Hair

Hair

Some have it, many don’t.
Some find it floating
one morning on their pillow,
short or long, all gone,
a dream faded in the light of day.

A woman’s crowning glory,
or so they say
yet I admire the bald skull,
its stiff stubble
stubbornly growing back
beneath head scarf or cap.

The lucky ones wear wigs,
often made from
another person’s loss.

The bravest flaunt their baldness,
battle flags their shining skulls,
blazing like badges of glory,
shiny medals awarded
in this never-ending war
against our own fifth column
and the enemy who devours us
from within.

Comment: Yet another of my friends is suffering from cancer. When will it ever end? This is my tribute to all who fight, or who have fought, the enemy within. Meet him head on. Never surrender. D o not give in.

Click here for Roger’s reading of Hair on Anchor.
Hair

Gilt Trip

Gilt Trip

A walking gilt trip
and the woes of the journey
packed into the old kit bag
that bends your back
and weighs down your shoulders.

Take care lest you stumble,
for if you stumble
you will surely fall, and every fall
is a precipice that will never allow you
to get back up again.

Where is the stranger, the faceless one,
the as-yet-unknown one who will care
just because he cares and will help you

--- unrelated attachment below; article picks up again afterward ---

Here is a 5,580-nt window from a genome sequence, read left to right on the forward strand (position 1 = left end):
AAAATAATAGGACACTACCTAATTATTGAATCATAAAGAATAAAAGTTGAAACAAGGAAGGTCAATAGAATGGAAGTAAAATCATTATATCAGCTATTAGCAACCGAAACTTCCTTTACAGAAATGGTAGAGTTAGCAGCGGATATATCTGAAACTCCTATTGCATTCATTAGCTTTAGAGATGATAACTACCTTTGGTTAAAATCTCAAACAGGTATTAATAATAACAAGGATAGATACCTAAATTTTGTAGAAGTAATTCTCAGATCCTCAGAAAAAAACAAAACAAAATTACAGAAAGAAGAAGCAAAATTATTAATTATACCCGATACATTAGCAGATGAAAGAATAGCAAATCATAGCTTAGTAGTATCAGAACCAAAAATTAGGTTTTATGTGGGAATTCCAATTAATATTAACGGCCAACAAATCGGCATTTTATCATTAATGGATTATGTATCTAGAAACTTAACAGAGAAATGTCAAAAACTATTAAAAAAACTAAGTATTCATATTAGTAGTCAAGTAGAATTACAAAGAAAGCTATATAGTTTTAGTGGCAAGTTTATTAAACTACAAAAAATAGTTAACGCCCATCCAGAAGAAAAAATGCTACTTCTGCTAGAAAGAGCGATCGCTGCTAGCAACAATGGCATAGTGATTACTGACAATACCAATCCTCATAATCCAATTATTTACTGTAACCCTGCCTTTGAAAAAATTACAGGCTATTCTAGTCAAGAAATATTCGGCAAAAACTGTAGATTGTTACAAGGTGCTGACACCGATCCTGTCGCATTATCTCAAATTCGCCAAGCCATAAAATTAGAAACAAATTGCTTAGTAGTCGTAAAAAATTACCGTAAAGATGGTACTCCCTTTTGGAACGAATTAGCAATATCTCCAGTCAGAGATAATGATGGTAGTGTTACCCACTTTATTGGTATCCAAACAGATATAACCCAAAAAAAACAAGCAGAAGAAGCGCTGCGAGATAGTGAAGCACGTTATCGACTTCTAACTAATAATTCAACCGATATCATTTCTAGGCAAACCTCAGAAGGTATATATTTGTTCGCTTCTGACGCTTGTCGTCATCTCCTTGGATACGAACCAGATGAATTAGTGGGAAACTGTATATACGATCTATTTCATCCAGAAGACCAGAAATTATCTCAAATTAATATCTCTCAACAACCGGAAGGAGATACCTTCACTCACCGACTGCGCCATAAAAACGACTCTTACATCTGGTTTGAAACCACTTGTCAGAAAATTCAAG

stand up once more on your own two feet?

Take root where you stand.
Plant your feet solidly into the ground.
The winds of change will blow,
but they will not topple you.

Raise your eyes to the sunrise.
Strive upwards, ever upwards,
turn towards the light,
that fragile lightness
of everlasting light.

Click on this link for Roger’s reading on Anchor.
G
ilt Trip


Hope

Hope

In the half-light, on my evening walk,
the first pale-green spears of spring
stuck out their tongues
from the lips of leaf mold
and dark earth to mock me.

“Back home,” they said, “the daffodils
are in full bloom. In Ireland
the shamrock refuses to surrender.
It will not be trampled underfoot.”

“But this is my home,” I replied.
“Believe: and spring will come,”
the earth cried out.
La paciencia todo lo alcanza
patience achieves everything.”

The darkness deepened. Night came on.
But the sun still shone within my heart,
and filled me with hope.

Click here for Roger’s reading on Anchor.
Hope.



Dawn Chorus

Dawn Chorus

On a sunny morning, the sun lights up
my bedroom wall. Each day he arrives
earlier and earlier, a minute a day.
Now days grow longer, a sure sign
that spring is on its way.

As I lie awake, waiting for the sun,
I sing my morning sunshine song.
It keeps me warm and comforts me.
I also count the birds that fly across
the garden in search of sunshine and food.

Crows come first. They perch atop
the highest trees and watch and wait.
Mourning Doves come next
and their dawn song is a mourning chorus,
“Who-who-who’s next?
called from branch to branch.
With the sun come Chickadees,
Pine Siskins, lazy Blue Jays, Juncos.
These are all regulars.